Wiley coyotes. No kidding.

Okay, so about the coyotes that live in the canyon in my backyard. Even though they are shameless gobblers of perfectly good house cats, I would nonetheless hereby like to offer the following reasons to admire the San Diego Backyard Canyon Coyote (wileyus eaturcateous), gleaned from countless hours spent sitting on my porch watching nature’s widescreen TV.

They’re gutsy. A Tyronasauraous Rex couldn’t scare these coyotes. I see them all the time calmly patrolling around people’s backyards, like they’re the property owners, and people are just an inconvenience they put up with because it saves them the trouble of having to raise their own cats. They prowl around people’s homes, assessing possibilities, noting future potentials, testing door locks, peering in windows, making taunting faces at pet dogs. Kicking over lawn furniture. Hotwiring cars. It’s just wrong.

They’re as smart as dogs. Or as dumb, or something. But not long ago, I looked up from a book I was reading on our patio right into the eyes of a coyote sitting in the brambly dirt maybe 60 feet away from me. His ears were fully perked up, his black, unblinking eyes were staring right at me; clearly, he’d been sitting there wondering whether or not he could take me. Having just lost a cat to possibly that dastardly dingo, I looked around for something to hurl at him. Finding nothing, I dashed into our apartment and grabbed a few tangerines. Back outside, I respotted the coyote—who hadn’t moved an inch—wound up, and let fly a bullet of a tangerine that, unfortunately, sailed about four feet over Psycho Lassie’s head. But instead of responding with, “Whoa! That blind guy’s throwing fruit at me! I better get outta here!” the creature turned and leapt—arching, bounding leaps—in the precise direction the fruit had flown. Near the spot where the tangerine hit ground the animal then stopped, legs locked, and began rather wildly looking about himself. Finding nothing, he then spun and bounded right back to where he’d started. He sat, and began starting at me again—this time with what I couldn’t help but notice amounted to near-manic anticipation.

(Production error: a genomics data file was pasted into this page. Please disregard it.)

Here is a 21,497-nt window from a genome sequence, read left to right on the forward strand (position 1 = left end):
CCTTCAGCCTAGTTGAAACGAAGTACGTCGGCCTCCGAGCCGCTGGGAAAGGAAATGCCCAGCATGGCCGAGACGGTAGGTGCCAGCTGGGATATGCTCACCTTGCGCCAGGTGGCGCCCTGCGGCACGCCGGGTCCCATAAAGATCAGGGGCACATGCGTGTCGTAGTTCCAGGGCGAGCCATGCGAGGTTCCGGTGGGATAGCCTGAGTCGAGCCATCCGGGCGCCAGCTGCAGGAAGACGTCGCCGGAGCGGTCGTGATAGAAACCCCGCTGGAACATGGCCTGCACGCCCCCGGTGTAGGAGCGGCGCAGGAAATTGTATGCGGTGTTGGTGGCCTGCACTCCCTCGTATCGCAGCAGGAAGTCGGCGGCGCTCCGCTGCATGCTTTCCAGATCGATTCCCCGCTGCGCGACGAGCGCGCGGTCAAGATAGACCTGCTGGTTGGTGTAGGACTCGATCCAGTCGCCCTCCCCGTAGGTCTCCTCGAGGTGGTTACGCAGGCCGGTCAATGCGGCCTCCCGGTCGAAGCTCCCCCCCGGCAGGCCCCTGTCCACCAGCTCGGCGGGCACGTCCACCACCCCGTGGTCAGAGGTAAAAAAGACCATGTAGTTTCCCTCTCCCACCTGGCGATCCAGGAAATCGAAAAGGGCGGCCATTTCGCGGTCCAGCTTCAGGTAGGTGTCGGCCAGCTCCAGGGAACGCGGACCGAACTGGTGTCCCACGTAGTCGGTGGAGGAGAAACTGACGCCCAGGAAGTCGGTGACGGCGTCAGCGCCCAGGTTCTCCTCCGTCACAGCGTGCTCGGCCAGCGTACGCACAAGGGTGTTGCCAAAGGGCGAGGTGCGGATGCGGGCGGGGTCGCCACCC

He wanted me to play fetch with him!

I was just … I couldn’t believe it. For one, talk about adding insult to injury. First he, or one of his pals, eats my cat–and then he wants me to entertain him?

Determined to restore order to universe clearly gone insane, I took dead aim at Rover of the Wild’s head, and let fly another tangerine. Boing! Off he bounced again toward my woefully errant projectile. Losing it again in the thick dry grass, in moments my new freak pet was back at his starting point, wide-eyed and practically praying I’d throw something else for him to chase.

I almost hit him with the next one. Maybe if I’d calmed down a moment before I threw it.

And, of course, off he shot, having the most fun he’d probably ever had in his life. When, tangerineless, he returned, eager for another go, I went back inside my apartment.

I’m still trying to figure out what exactly happened there. And until I do, I’m not leaving this apartment.

Tomorrow: Besides being nervy and disturbingly dog-like, our canyon coyotes are also handsome, have strong family values, and deeply encourage people to go to church. Seriously.

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  • Staceyjw

    Too funny, and so true.

    My "cottage" is on the backside of a 5 acre property in Normal Hts and has canyons- 2 local, 1 freeway- on 3 sides. The first week I lived here I woke up to the coyotes on my porch- at first didn't know what it was, but it was super creepy. They were checking out the new neighbors, probably seeing what new animals they could eat (I've got 6). I'd been warned by neighbors who told me the coyotes come up to eat all their chickens every so often, and get the occasional cat.

    I had lost a cat right when I moved in, and sadly chalked it up to another coyote dinner. Surprisingly, several months later there was my cat sitting in my driveway- dirty, but fat and alive. How he has managed to live out there for so long is baffling (one other cats has made it several years outside 24-7 too). They live in trees and in crevices.

    This whole property is unique and a little weird- secluded, past where the street ends (Copley ave @ E.Mountanview). It is all wild around the houses (no grass). Perfect coyote territory, and I hear them often.

    Another cat of mine got lost, but later found out in the neighborhood (eventually she did run off again, and hasn't been back yet, so they may have gotten her in the end). So I sympathise with cat owners here. Letting them out makes me crazy, but keeping them in makes THEM crazy…

    Anyway, just wanted to relay my (not funny like yours) SD coyotes stories. You would love my porch- it feels remote. Its super creepy to walk the dog at night- he won't go outside alone, I guess he knows what's lurking in the brush.

    Who would've thought the city could be so much like wild kingdom???? And I won't even start on the lizards, snakes, hawks and other critters!